Waimanalo Beach Park has waves that are not usually too big, maybe three or four feet tops, but stronger than what I knew in San Diego. Also, Ethan likes to duck under the waves and go ever further out, while Kaiya won’t even get her feet wet these days, so over the ocean is she. Hanauma Bay is usually calm, but the kids and I are true kamaaina now, which means we are officially Tourist Averse. Plus, to get into Hanauma you have to hike down a hill, and, more problematically, up a big hill to get out, which while toting a ton of beach gear and a cranky 4 year old is not the most fun adventure time for mama. If we go to Hanauma, Cadillac packs everything on his back and I just have to skip along. I realize I sound lazy, but come on. I get sunburned at the beach whether it’s 9 am or 5 pm, I get like mortally hurt during a tickle fight, so I do what I can.

So we wait for Cadillac to get home before we go to the beach, to have the Extra Layer of Adult Supervision. He usually gets home by 5, and the sun’s up until at least 7:30 these days.

Elyse has been anti-ocean lately too, so she and Kaiya usually sit on a towel and play or poke at sand crabs while we go out in the water. And this is what happens:

Ethan and dad are in the water at Waimanalo, ducking under waves, boogie boarding or body surfing, and I stand in the shallow part, gauging the waves and their roughness, watching the regularity.

“Come on in!” Cadillac calls. “The waves are gentle today. They’re like cotton. No problem.”

So I wait until one breaks, then jump in and swim to get beyond the breaks. Because that’s what you do, right? You wait until the wave breaks, then there is a lull before the next set.

Then the BIGGEST wave of the day will come along, out of ORDER, not in the set regularity established by the other waves, so impolite, and hits me, churning from all angles and towing me under so I have coral sand wedged under my toenails and I find chunks of it in my hair forever more.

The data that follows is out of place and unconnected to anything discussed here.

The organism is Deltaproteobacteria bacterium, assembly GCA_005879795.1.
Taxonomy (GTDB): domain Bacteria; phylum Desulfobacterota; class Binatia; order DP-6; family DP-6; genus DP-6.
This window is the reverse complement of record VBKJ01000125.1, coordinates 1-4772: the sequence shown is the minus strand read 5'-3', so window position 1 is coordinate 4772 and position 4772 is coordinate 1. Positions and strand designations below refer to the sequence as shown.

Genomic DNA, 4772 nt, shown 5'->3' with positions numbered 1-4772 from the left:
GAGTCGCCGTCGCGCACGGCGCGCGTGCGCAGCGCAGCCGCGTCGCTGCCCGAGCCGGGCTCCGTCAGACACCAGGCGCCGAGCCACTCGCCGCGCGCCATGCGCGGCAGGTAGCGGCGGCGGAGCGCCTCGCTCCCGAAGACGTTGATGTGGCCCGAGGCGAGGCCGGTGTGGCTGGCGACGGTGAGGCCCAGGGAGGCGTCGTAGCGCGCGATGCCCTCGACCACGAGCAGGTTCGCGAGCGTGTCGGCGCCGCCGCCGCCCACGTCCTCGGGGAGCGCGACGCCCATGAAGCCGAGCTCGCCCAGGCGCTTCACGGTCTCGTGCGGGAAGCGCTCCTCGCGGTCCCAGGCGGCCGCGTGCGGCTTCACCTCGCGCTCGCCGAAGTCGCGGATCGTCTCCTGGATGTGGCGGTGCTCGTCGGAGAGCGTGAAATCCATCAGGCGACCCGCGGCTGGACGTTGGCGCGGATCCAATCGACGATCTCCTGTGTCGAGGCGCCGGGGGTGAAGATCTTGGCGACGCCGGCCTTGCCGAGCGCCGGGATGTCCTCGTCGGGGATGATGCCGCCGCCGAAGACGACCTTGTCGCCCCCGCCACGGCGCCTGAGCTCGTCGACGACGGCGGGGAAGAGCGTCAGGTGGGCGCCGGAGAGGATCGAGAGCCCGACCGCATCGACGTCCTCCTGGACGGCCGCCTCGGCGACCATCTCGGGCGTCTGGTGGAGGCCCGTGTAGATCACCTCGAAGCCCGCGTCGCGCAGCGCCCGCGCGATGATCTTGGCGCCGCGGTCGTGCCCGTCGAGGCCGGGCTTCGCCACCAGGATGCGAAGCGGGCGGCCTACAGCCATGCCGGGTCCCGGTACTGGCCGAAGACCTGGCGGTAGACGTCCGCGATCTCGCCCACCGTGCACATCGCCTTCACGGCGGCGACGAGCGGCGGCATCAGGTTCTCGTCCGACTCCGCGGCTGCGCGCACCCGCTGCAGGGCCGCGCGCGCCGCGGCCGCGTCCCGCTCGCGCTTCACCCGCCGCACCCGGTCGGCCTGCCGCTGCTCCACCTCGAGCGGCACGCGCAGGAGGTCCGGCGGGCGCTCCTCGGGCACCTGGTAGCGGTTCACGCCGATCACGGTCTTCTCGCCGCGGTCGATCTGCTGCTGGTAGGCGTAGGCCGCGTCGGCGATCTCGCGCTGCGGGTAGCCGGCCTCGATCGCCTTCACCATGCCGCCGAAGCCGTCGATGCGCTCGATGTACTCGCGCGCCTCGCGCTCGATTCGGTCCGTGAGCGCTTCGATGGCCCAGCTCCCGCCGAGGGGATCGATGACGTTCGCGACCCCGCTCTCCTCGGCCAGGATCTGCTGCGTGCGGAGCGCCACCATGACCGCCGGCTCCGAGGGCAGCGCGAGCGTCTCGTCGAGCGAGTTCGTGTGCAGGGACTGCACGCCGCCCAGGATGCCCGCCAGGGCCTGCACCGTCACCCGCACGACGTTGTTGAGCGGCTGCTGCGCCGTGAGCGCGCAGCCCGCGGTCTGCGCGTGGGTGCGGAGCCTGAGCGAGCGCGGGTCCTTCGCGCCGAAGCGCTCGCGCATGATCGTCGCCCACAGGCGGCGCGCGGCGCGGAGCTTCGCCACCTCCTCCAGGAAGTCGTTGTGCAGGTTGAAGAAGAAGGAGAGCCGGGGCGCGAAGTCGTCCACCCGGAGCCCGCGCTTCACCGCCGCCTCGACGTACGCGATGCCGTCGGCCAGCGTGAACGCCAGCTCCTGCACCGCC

It waits for me, you see.

Today we went with a big sandwich from Safeway and I ventured in, only to see man o’wars getting washed ashore and floating in the waves. I know theoretically there is always the possibility of jellyfish and what have you in the ocean, but I do not like it. This is me, who gets stung by things that aren’t supposed to sting. You’re darn straight I’m staying out of the water.

(Note: Don’t pour vinegar on these wounds, if you get stung; that’s for box jellies. With these you’re supposed to rinse with salt or regular water. I learned that today after a protracted argument with Cadillac and Ethan.)

Ethan suddenly laid on the beach and wailed. “I got stung! It got me!” But Cadillac inspected his leg and noticed a big stick floating nearby– the culprit.

Ethan is obsessed with the jellyfish now. Every time he finds one on the beach, he yells, “Is it alive? I want to touch it!” and we always tell him no, you can’t touch it (how many times do we have to tell him this?) and then he pokes it with a stick. Then there is great delight if it pulses and then I yell, “Don’t touch it! The water’s going to wash it onto your foot!” and the kids run away shrieking.

This is what they look like. Thankfully, there weren’t that many, just a few here and there; this is a swarm in Australia:

So you see why we need the pool?